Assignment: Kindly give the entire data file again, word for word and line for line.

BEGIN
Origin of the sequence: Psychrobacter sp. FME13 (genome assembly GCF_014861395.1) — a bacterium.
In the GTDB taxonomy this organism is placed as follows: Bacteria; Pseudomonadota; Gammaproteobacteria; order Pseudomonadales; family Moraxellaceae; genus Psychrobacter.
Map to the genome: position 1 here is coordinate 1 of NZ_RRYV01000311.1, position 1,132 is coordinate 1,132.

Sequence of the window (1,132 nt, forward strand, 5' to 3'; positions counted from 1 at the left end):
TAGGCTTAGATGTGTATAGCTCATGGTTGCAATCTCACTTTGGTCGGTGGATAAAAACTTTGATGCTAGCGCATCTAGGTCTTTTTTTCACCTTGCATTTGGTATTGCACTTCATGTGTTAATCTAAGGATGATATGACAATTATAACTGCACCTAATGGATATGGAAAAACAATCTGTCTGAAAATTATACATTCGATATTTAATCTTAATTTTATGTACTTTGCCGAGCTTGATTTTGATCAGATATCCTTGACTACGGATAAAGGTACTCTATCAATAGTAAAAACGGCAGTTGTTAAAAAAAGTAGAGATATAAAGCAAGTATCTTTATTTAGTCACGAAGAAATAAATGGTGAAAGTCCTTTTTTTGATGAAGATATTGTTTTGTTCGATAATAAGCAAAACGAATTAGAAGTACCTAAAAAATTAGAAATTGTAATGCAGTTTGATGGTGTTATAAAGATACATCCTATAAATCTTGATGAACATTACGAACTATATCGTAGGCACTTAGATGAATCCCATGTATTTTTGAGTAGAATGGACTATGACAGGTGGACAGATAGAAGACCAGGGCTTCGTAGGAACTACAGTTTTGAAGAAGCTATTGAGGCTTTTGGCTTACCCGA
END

Origin of the sequence: Psychrobacter sp. FME13 (genome assembly GCF_014861395.1) — a bacterium.
In the GTDB taxonomy this organism is placed as follows: Bacteria; Pseudomonadota; Gammaproteobacteria; order Pseudomonadales; family Moraxellaceae; genus Psychrobacter.
Map to the genome: position 1 here is coordinate 1 of NZ_RRYV01000311.1, position 1,132 is coordinate 1,132.

Sequence of the window (1,132 nt, forward strand, 5' to 3'; positions counted from 1 at the left end):
TAGGCTTAGATGTGTATAGCTCATGGTTGCAATCTCACTTTGGTCGGTGGATAAAAACTTTGATGCTAGCGCATCTAGGTCTTTTTTTCACCTTGCATTTGGTATTGCACTTCATGTGTTAATCTAAGGATGATATGACAATTATAACTGCACCTAATGGATATGGAAAAACAATCTGTCTGAAAATTATACATTCGATATTTAATCTTAATTTTATGTACTTTGCCGAGCTTGATTTTGATCAGATATCCTTGACTACGGATAAAGGTACTCTATCAATAGTAAAAACGGCAGTTGTTAAAAAAAGTAGAGATATAAAGCAAGTATCTTTATTTAGTCACGAAGAAATAAATGGTGAAAGTCCTTTTTTTGATGAAGATATTGTTTTGTTCGATAATAAGCAAAACGAATTAGAAGTACCTAAAAAATTAGAAATTGTAATGCAGTTTGATGGTGTTATAAAGATACATCCTATAAATCTTGATGAACATTACGAACTATATCGTAGGCACTTAGATGAATCCCATGTATTTTTGAGTAGAATGGACTATGACAGGTGGACAGATAGAAGACCAGGGCTTCGTAGGAACTACAGTTTTGAAGAAGCTATTGAGGCTTTTGGCTTACCCGA